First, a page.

In a November 2014 video, Boko Haram leader Abubakar Shekau denied Nigerian government claims that a ceasefire agreement had been reached. Boko Haram Committee member and diplomat Bolaji Akinyemi stated: “We can accept this latest [Boko Haram] video at face value that this group is not willing to talk… maybe the solution is a military one.”  (Source: BBC News)

Counterterrorism Measures under President Buhari

Nigerian president Muhammadu Buhari was elected in May 2015 and, in accordance with his election pledge, declared victory against Boko Haram in December 2015. Although Boko Haram appeared to wane in the months following Buhari’s declaration, the terror group quickly regained momentum and has continued to carry out attacks in the country’s north. In October 2016, the Buhari government managed to secure the release of 21 of the nearly 300 kidnapped Chibok schoolgirls and in May 2017, another 82 were freed in exchange for six Boko Haram captives. These negations were facilitated by the Red Cross and members of the Swiss government. (Sources: Premium Times, International Crisis Group, Economist, CNN, Al Jazeera, Guardian, New York Times)

National Action Plan

In November 2017, the Nigerian government launched a national action plan for preventing violent extremism (PVE). The framework—developed by the government’s Office of the National Security Adviser in consultation with civil society organizations, the media, students, and the academic community—focuses on four key areas: (i) strengthening Nigerian institutions to PVE; (ii) strengthening the rule of law and human rights; (iii) building community engagement and resilience; and (iv) integrating strategic communication to PVE. President Buhari introduced the framework to government personnel at the state house in Abuja, requesting that it be implemented by civil society organizations, state, and local governments. This came after the United Nations called on member states to develop respective national action plans for PVE in December 2015. (Sources: Counter Terrorism Center, This Day Live)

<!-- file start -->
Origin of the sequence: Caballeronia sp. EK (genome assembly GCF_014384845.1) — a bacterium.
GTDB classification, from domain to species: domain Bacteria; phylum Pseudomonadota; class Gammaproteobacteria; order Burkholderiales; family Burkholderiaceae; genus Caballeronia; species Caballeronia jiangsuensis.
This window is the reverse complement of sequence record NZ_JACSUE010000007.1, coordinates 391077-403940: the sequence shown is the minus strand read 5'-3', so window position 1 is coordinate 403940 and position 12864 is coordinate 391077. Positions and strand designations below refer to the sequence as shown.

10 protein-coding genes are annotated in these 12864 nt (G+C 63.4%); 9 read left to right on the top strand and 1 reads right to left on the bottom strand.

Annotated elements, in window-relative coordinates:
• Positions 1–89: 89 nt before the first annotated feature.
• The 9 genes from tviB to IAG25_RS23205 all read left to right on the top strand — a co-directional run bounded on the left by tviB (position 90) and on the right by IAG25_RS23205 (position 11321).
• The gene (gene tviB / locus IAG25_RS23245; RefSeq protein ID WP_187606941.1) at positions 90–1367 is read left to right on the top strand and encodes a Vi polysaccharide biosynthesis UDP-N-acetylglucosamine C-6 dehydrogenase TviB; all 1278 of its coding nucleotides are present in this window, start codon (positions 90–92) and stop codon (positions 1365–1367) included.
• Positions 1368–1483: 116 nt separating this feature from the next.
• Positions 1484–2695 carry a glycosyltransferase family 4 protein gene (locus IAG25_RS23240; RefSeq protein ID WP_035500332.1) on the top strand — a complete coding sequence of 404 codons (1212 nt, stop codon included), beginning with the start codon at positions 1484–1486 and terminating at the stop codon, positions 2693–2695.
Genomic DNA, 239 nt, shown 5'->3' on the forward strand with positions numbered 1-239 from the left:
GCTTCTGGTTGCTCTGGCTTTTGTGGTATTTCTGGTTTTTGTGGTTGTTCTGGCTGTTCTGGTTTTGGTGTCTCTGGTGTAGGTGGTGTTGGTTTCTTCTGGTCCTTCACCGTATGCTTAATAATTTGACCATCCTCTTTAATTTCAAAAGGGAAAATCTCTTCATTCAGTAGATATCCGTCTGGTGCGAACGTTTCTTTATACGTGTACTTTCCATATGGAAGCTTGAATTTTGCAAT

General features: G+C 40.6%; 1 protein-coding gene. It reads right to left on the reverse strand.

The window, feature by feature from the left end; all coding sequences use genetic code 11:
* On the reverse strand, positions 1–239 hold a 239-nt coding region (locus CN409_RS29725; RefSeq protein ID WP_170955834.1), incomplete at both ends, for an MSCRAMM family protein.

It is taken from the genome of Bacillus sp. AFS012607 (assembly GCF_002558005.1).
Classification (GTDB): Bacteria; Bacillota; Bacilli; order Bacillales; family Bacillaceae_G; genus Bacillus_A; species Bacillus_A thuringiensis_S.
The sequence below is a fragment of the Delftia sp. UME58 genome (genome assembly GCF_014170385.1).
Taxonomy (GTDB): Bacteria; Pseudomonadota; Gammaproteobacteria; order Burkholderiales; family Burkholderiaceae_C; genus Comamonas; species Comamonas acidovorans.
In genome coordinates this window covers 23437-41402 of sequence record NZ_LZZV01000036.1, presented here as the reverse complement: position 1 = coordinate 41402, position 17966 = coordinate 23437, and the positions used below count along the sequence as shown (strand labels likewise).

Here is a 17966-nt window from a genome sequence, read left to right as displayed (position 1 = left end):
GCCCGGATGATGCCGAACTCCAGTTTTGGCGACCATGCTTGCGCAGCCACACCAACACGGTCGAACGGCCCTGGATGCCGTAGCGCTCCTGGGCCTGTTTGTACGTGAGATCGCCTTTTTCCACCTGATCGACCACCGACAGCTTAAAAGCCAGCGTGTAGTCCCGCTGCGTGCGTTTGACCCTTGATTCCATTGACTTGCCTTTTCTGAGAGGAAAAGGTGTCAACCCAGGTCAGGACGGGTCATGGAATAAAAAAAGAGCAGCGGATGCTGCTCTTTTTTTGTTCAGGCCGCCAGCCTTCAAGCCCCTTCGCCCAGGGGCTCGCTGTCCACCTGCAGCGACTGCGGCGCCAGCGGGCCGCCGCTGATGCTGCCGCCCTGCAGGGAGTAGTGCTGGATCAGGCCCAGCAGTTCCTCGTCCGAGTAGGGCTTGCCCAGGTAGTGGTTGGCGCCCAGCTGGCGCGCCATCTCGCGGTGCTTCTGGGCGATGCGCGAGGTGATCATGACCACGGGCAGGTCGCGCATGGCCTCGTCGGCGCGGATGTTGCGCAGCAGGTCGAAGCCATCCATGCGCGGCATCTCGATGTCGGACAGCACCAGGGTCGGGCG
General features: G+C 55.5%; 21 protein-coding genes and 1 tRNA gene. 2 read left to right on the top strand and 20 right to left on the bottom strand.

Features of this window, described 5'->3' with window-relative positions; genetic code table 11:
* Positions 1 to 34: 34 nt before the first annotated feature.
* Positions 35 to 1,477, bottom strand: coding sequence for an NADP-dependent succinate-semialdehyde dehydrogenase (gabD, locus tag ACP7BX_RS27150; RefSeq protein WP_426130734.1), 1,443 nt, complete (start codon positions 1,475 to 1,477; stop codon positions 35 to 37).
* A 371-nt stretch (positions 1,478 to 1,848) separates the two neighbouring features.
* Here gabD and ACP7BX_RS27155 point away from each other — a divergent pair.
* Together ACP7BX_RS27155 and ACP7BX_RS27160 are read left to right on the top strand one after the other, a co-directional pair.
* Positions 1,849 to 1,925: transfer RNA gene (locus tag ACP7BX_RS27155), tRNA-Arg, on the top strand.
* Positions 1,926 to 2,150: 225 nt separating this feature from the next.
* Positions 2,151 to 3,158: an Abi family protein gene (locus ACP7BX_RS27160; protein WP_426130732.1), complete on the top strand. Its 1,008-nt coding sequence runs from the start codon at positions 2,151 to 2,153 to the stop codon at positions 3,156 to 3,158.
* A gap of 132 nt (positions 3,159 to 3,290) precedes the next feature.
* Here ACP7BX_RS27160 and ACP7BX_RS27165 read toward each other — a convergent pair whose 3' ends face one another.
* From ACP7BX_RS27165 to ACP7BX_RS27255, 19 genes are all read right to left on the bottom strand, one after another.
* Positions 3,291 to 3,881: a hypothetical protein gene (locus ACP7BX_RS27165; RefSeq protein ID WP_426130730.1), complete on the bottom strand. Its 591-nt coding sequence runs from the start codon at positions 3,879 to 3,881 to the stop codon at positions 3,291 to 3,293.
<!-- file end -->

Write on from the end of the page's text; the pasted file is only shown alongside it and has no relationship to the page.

International Counter-Extremism

The 2011 Terrorism (Prevention) Act and the 2013 Terrorism (Amendment) Act give the Attorney General of the Federation (AGF), along with the Minister of Justice, responsibility for ensuring Nigerian regulations abide by international policies and U.N. Conventions on Terrorism. The AGF responds to extradition requests and cooperates with international institutions and foreign states to prevent international acts of terrorism. Nigeria is part of the Global Coalition to Defeat ISIS. (Sources: U.S. Department of State, U.S. Department of State)

U.S.-Nigerian Cooperation

Nigerian-U.S. counterterrorism cooperation ramped up in 2013 with the U.S.-Nigeria Binational Commission (BNC) Regional Security Working Group. The Nigerian government hosted the gathering in its capital Abuja. The working group defined challenges of mutual concern for the U.S. and Nigeria and outlined potential responses. Nigeria has been an active participant in regional events hosted by the Global Counterterrorism Forum (GCTF) and co-hosted a GCTF workshop on the “Criminal Justice Sector and Rule of Law” in 2013. The government of Nigeria formally requested assistance to develop an intelligence apparatus, the Joint Terrorist Branch (JTAB), to act as the interagency coordinating body for counterterrorism efforts. Nigeria has participated in U.S. counterterrorism capacity building programs under the U.S. Department of State’s Antiterrorism Assistance program. (Source: U.S. Department of State)

The United States has, at times, been prohibited from assisting Nigeria under the Leahy Amendment. The Leahy Amendment is an Act that blocks U.S. aid to foreign military units found to have committed human rights abuses. In 2012, the U.S. State Department denied training requests from more than 200 Nigerian security officials and a Nigerian army battalion under the Leahy Amendment. (Sources: Voice of America, Henry Jackson Society)

In August 2017, the Trump administration approved a nearly $600 million sale of high-tech attack planes to Nigeria to help defeat Boko Haram and other militants, despite concerns about human rights abuses by Nigerian security forces. The sale had been put on hold by the Obama administration after a Nigerian fighter jet in January 2017 bombed a displaced-persons camp, killing at least 230 people. (Source: Associated Press)